- According to Wikipedia- "Point of view (literature), the perspective of the narrative voice; the pronoun used in narration."
Here in the States, shifting point of view or POV shifts is a big deal when writing. It's also known as head hopping. It's when you write in one person's point of view...what that person hears, sees, feels, smells and switching it to another person's. I'm not saying multiple points of view is bad. It's just difficult to write and worse to read. After a while you don't know who's thoughts are who's and you end up lost.
An example of POV shift...
Johnny and Cathy were having a huge argument. Cathy was in tears. She felt like her world was coming to an end. It seemed like the only thing they could agree on was divorce. Johnny felt like he was losing his mind. He didn't want a divorce. Cathy had to be crazy. He must think I'm crazy. He's crazy too if he thinks I think I want a divorce.
Okay, this a fast example of a switch. As you read the above did your mind go...who's on first, what's on second...I dunno where is. The problem with writing is you as the writer knows what is going on in every character's head and you tend to write it that way.
The easiest way to write is in one point of view. What one person thinks, feels, smells, touches, etc.
Cathy felt like she was losing her mind as she and Johnny fought. The fight itself was insignificant in the beginning but blew out of proportion as it continued. She wiped a warm tear away as it made its downward trail along her cheek. I don't want a divorce.
This way it's almost like a one-sided argument. You know she''s upset. You know a lot of things about Cathy. Who's point of view is your story written in. Who's telling your story? Who's your main character? That's the point of view you want to stay in.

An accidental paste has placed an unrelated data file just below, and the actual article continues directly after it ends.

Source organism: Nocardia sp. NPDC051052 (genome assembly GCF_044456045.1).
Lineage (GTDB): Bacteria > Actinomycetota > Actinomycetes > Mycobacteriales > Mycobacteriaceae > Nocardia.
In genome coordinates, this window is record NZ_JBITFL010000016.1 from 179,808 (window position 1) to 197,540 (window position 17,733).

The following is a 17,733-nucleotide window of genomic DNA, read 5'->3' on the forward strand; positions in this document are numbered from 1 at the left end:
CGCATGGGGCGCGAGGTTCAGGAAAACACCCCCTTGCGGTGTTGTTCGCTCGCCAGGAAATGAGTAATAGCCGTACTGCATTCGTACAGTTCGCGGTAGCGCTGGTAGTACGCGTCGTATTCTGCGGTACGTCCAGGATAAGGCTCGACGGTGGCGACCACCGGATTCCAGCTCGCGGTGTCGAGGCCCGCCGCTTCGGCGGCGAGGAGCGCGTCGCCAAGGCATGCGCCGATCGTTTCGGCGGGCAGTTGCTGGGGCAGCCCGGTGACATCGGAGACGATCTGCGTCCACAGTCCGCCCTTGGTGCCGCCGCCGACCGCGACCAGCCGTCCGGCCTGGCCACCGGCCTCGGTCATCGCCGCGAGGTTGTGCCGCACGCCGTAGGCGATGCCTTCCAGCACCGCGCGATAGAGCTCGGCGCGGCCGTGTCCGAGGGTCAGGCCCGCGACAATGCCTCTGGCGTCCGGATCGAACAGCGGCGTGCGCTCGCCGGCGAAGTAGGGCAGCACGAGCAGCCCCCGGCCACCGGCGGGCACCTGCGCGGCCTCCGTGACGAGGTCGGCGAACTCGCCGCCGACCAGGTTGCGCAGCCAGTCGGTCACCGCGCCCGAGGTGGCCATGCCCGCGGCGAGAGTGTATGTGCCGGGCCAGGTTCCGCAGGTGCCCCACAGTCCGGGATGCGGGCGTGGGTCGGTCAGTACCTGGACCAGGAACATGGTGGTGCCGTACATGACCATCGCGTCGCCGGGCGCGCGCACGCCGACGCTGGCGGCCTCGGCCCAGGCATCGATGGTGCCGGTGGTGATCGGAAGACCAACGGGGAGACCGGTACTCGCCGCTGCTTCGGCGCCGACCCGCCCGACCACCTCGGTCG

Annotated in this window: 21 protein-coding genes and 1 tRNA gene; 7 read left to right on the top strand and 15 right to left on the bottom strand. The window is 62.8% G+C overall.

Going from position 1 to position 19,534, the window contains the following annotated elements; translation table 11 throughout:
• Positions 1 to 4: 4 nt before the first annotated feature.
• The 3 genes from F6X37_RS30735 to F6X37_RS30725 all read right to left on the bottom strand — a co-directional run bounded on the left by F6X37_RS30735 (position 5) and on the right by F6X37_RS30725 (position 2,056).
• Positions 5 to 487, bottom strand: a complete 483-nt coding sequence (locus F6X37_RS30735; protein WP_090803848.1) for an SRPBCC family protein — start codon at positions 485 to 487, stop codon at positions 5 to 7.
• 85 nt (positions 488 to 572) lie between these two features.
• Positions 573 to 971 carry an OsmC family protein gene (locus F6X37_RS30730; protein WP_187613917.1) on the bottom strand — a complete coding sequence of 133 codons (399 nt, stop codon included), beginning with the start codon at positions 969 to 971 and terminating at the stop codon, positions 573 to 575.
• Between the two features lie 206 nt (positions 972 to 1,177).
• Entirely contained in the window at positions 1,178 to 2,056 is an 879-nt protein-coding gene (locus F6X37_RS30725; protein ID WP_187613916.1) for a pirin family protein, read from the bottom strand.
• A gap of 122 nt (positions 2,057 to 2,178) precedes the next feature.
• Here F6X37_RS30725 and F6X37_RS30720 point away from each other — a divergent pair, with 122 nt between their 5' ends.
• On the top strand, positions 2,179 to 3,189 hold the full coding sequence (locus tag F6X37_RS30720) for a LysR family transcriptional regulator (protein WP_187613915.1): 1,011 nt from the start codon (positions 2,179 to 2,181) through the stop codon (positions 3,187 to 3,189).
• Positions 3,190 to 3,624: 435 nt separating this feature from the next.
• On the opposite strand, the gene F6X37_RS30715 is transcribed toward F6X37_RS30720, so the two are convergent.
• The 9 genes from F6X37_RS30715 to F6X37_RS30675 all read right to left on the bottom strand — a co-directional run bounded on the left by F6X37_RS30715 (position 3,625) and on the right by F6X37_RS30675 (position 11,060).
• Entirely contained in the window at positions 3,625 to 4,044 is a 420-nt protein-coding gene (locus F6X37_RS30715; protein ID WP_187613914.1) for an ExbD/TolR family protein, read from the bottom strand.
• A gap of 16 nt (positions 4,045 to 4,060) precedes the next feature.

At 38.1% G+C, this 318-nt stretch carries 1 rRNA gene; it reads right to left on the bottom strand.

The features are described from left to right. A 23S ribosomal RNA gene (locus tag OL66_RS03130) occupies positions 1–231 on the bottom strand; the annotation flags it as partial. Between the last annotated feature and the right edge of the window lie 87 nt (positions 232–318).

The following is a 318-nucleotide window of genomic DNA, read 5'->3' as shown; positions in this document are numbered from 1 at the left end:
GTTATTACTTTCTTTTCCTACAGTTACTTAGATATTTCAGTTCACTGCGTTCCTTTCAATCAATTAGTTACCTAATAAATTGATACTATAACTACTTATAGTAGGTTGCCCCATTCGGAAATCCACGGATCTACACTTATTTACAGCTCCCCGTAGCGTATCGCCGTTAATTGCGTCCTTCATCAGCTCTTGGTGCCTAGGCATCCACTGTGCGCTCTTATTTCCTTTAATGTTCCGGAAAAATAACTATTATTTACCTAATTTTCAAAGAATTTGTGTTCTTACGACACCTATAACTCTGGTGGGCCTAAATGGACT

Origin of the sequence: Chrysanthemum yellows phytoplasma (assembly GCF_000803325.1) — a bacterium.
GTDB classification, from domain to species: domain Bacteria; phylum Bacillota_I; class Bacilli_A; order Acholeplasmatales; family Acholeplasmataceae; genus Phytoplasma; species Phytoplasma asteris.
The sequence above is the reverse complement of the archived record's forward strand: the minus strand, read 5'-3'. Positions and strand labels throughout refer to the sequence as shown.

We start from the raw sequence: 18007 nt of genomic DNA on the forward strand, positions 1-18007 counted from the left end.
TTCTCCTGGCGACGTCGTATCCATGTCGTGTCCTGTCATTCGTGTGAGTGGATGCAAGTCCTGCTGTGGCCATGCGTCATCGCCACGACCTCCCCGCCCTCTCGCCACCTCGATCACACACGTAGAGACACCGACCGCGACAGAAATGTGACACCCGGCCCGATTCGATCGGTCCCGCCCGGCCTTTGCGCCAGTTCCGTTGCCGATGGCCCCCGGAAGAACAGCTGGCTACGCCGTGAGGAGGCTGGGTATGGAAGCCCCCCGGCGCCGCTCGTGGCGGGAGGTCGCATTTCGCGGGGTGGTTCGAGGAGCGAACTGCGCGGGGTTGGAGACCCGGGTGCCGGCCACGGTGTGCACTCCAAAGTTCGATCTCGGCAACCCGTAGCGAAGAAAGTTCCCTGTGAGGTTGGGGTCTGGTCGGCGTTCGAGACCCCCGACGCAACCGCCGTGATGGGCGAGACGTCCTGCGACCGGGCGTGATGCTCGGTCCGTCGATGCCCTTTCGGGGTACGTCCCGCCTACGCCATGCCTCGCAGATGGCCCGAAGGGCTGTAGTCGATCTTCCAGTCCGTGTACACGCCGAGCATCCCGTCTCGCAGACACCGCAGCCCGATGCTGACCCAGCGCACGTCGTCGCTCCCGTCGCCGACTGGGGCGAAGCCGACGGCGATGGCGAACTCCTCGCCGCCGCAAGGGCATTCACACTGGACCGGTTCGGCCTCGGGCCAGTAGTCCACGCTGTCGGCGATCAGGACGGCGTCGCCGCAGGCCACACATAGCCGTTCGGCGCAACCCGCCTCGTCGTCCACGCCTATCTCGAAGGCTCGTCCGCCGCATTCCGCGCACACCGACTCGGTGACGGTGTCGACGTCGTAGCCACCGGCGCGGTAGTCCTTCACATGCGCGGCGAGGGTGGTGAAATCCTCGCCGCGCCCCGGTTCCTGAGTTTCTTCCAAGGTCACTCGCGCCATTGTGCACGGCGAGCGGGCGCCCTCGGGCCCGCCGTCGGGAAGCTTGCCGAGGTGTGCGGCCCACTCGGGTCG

In point of view you also first person. Same example, but written in first person... I, me, my etc.
I felt like I was losing my mind as Johnny and I fought. The fight itself was insignificant in the beginning but blew out of proportion as it continued. I wiped a warm tear away as it made its downward trail along my cheek. I don't really want a divorce.
Same example in third person is the first way I wrote it above without the POV shift...he, she, they, hers, his, etc
Omnipotent point of view is probably the hardest to right. That's when you have a narrator who is not a character, but the narrator knows all. The narrator is godlike.
Cathy and Johnny were fighting again. Their fight started insignificantly, but soon blew out of proportion. She wiped a tear which traveled down her cheek away. Neither one of them wanted a divorce, but neither knew how each other felt.
Sound complicated? It can be. If you must change POV in your story here's a fix...
1. Start a new chapter in the new POV.
2. Push "enter" twice to indicate a POV shift. By double double spacing, it reads as a break in the scene.Pick up any book you've read recently and look at how POV shifts are handled by the writer. Sometimes the shift is so subtle it is overlooked. This is where careful proof reading comes into play.
I'm off to my evening critique session. On the agenda tonight is murder by the numbers. A lot of technical discussions, but the role playing is fun...Y'all Write On!